Utah was the fastest-growing state between the 2010 and 2020 censuses and its urban core was a major driving force behind that, even though the percentage of Utahns living in urban areas technically shrank over the past decade, according to a new report.
The Census Bureau this month released data tied to urban and rural trends from the 2020 census, which found that Utah's urban population grew by 17%, much higher than the national rate of 6.4%. In addition, about 88% of all of Utah's housing units in Utah are also found within urban areas.
The data essentially confirms trends that Utah experts have pointed out for some time — that Utah's most populated areas are a magnet for the state's growth.
That has been the case since the 2020 census as well, as well. Last month, the University of Utah Kem C. Gardner Policy Institute released a report that estimated that Utah's six most-populated counties accounted for about 80% of the new population growth between 2021 and 2022.
Mallory Bateman, the director of demographic research at the Gardner Policy Institute, explained that work and educational opportunities are found in populated areas, so that tends to generate more growth toward the regions where people are already located. While Utah's rate is higher than the national average, that's not necessarily unique to the Beehive State.
"(The report) shows that continued kind of population in the urban areas, and I think that's something we're seeing throughout the U.S.," she told KSL.com on Wednesday. "That continued concentration of population in urban areas is what we thought was going to keep happening, and we're seeing (it) in the data."
The report also finds that 90% of Utah's population falls within urban areas, despite urban areas accounting for only 1% of the state's land use. The percentage is actually down slightly from 91% in 2010.
However, that's because the Census Bureau tweaked its definition of an urban area for the 2020 census. An urban area is now classified as a population of at least 5,000 people or 2,000 housing units instead of a minimum of 2,500 people, as was the case for decades leading up to the change. The new definition resulted in Utah dropping from 36 to 24 urban areas over the past decade.
The change, Bateman explained, helps better define smaller communities that were once viewed as urban but aren't really population centers. Per the Census Bureau, the change affects "program eligibility and funding formulas" related to urban and rural funds. So if the federal government provides funds to rural communities, a community with 3,000 people could now be eligible for those funds which wasn't the case before.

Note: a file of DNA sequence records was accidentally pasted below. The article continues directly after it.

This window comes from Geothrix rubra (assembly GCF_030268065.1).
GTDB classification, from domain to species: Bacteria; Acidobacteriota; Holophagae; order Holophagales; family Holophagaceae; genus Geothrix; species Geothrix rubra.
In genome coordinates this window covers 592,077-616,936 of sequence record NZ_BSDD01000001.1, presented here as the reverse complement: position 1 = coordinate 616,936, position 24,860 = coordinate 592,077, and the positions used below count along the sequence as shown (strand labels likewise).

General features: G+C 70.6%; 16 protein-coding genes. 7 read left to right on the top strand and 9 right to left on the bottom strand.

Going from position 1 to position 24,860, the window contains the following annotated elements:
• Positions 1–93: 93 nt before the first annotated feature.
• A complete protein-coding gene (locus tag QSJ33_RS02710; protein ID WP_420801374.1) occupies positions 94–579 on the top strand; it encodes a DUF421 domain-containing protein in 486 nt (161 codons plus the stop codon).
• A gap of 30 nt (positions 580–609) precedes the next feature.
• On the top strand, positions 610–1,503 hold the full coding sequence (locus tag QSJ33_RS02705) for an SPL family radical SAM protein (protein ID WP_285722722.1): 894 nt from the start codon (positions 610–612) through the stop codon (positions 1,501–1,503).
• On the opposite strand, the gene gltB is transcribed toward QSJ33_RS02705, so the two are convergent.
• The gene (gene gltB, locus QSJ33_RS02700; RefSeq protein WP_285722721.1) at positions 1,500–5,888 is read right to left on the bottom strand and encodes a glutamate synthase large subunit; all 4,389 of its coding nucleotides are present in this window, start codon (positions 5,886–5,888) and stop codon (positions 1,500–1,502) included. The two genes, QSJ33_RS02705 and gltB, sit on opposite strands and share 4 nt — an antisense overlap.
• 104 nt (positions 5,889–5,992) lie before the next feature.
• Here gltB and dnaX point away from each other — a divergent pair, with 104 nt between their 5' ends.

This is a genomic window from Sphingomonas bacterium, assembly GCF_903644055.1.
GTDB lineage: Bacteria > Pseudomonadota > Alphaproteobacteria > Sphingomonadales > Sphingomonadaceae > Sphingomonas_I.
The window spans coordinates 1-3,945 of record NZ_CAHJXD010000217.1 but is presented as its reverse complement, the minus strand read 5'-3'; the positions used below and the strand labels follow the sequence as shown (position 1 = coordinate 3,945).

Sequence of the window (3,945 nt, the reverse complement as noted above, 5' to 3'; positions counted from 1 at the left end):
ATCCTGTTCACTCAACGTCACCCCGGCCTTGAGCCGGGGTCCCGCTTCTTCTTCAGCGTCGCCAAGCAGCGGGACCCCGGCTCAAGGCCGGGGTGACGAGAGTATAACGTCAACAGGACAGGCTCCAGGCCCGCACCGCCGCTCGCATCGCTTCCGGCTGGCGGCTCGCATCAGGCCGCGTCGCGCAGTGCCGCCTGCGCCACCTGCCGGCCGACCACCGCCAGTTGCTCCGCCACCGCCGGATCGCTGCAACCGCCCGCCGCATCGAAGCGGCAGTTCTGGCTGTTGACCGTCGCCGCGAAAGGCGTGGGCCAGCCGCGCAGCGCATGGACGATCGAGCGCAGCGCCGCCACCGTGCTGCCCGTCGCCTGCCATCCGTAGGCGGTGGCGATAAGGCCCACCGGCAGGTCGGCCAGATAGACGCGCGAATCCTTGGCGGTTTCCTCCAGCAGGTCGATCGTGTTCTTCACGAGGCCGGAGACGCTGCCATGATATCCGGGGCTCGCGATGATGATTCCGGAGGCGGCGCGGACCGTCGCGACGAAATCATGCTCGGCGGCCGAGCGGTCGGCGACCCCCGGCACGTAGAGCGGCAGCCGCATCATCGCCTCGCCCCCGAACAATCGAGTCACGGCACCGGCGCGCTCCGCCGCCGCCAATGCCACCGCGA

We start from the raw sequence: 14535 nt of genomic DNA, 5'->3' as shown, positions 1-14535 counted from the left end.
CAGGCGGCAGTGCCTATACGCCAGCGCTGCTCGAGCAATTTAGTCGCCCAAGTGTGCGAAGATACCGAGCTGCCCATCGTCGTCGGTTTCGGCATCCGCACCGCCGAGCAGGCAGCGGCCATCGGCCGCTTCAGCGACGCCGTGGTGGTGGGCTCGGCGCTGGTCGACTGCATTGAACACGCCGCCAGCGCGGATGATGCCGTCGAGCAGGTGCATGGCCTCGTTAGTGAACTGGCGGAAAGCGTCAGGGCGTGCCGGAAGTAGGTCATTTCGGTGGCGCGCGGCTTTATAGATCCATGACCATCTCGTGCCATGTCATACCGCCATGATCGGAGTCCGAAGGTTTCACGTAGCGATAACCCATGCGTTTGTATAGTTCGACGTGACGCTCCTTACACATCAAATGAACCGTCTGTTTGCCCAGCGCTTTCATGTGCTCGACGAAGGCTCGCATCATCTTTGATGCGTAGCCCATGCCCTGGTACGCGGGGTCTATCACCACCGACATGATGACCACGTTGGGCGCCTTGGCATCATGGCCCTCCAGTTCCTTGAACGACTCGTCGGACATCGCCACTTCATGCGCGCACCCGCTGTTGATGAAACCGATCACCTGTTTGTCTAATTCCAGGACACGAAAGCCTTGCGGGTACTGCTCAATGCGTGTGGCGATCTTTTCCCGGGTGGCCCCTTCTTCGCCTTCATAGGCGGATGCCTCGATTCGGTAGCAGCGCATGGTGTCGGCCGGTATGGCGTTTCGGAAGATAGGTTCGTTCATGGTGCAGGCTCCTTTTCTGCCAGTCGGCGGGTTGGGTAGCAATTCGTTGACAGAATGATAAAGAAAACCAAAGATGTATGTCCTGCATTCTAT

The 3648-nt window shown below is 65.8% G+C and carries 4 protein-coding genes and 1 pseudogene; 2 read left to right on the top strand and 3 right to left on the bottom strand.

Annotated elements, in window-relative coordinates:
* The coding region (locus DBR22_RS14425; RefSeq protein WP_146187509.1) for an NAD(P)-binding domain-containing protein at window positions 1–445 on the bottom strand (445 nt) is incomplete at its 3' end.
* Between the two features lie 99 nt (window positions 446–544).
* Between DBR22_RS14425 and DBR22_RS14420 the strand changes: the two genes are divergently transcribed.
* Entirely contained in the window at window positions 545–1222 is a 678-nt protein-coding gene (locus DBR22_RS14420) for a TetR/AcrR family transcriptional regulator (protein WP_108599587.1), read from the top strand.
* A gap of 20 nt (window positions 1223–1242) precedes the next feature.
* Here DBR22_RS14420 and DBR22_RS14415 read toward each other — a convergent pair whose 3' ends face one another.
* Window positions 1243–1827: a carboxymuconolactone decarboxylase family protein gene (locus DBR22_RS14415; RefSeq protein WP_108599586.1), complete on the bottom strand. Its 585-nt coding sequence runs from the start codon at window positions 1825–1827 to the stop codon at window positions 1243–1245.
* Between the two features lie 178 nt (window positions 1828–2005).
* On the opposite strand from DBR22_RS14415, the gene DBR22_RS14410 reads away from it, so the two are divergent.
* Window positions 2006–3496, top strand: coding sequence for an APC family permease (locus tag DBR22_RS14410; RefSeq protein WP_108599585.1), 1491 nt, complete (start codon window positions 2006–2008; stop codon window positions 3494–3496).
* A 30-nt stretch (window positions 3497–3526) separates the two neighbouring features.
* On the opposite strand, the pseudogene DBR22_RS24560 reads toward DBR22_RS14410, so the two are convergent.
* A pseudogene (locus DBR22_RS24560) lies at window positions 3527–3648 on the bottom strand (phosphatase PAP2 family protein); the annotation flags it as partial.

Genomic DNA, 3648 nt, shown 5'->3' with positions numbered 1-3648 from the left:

"The whole thing about urban and rural is all about money," Mary Craigle, bureau chief for Montana's Research and Information Services, told the Associated Press. "Places that qualify as urban are eligible for transportation dollars that rural areas aren't, and then rural areas are eligible for dollars that urban areas are not."
Bateman said that the bureau hasn't released the boundaries for all of the newly classified urban areas, so it's difficult to know certain trends within the urban areas — though there are some clues to what some of the boundaries are in the data. For instance, Salt Lake City's 1.17 million population indicates that the bureau views nearly all of Salt Lake County as being within the Salt Lake City urban area.
Overall, 80% of Americans live within urban areas under the new definition. California (94.2%) nudged out Nevada (94.1%) for the most urban-center population in the country, while Vermont (64.9%) has the highest rural percentage. The New York-Jersey City-Newark urban area between New York and New Jersey (19.4 million) remains the largest urban area in the U.S.
The report was released a week after the agency published its 2022 population estimates, which showed an "early indication" of post-COVID-19 trends. One of the leading theories after the COVID-19 pandemic began is that Americans may move out of high-density urban cores.
But Bateman says it's still way too early to know what types of population trends will have emerged from the pandemic for quite some time, including whether Americans will opt for lesser populated areas amid the rise of remote work options — even if she's aware of some anecdotal evidence already. Those trends, she adds, could even end up being people moving from large metropolitan areas to smaller urban areas.
"I think it's something we're watching," she said, noting that every state has eased restrictions at different paces which may impact the estimates since the 2020 census. "To get more of that broader perspective, I think it's going to be at least a couple of years if not getting the whole decade (to determine new trends). ... I think this is one that is going to take time to observe and kind of get an understanding of all the impacts have played out."